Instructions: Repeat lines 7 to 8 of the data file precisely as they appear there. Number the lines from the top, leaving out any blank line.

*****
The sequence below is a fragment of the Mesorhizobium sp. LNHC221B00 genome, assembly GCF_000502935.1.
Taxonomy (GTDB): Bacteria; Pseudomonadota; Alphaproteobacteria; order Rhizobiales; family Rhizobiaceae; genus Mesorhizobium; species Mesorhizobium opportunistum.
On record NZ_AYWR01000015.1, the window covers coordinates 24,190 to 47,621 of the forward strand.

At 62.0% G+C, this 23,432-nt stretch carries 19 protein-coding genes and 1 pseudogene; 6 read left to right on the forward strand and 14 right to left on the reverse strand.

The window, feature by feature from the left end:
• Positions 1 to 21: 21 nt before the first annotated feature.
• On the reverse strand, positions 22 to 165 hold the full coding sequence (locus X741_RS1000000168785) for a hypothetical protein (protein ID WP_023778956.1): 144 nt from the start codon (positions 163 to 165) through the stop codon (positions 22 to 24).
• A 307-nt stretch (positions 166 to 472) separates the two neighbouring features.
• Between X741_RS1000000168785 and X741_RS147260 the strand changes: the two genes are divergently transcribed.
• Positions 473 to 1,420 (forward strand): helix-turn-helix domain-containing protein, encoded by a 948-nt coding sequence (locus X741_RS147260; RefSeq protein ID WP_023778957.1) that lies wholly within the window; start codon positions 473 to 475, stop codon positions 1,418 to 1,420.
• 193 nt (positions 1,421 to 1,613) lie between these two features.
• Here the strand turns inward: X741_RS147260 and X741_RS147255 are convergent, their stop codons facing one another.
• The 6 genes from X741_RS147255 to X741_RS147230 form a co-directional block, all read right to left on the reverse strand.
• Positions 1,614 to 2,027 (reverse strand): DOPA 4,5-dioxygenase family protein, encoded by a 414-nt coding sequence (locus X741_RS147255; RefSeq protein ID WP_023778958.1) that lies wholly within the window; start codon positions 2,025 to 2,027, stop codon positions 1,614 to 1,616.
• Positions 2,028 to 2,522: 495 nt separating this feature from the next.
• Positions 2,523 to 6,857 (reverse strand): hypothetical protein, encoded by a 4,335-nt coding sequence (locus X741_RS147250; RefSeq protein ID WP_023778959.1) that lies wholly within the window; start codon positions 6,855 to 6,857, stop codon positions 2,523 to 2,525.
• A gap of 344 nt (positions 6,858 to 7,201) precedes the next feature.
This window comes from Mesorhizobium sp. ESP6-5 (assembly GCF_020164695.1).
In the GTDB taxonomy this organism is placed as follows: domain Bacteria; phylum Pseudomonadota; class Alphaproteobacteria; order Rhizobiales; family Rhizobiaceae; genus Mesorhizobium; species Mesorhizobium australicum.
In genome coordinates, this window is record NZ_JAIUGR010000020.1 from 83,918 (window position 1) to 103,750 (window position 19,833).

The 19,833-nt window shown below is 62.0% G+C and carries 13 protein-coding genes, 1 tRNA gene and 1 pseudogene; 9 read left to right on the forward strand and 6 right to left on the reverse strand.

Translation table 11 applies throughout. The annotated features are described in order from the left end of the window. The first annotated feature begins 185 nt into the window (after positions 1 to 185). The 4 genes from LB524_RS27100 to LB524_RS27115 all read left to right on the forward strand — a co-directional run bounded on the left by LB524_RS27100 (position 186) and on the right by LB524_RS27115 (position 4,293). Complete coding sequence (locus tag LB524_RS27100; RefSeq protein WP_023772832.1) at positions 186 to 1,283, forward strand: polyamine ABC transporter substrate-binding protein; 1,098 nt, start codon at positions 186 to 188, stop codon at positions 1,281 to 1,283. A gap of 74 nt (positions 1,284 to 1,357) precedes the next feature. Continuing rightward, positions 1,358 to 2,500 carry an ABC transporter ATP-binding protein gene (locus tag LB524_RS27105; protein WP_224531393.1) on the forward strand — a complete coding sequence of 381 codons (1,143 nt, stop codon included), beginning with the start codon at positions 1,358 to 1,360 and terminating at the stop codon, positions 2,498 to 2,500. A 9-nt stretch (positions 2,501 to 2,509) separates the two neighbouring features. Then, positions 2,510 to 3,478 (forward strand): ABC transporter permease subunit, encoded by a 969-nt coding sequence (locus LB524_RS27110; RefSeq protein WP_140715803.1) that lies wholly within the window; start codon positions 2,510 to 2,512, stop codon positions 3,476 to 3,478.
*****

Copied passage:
• On the reverse strand, positions 22 to 165 hold the full coding sequence (locus X741_RS1000000168785) for a hypothetical protein (protein ID WP_023778956.1): 144 nt from the start codon (positions 163 to 165) through the stop codon (positions 22 to 24).
• A 307-nt stretch (positions 166 to 472) separates the two neighbouring features.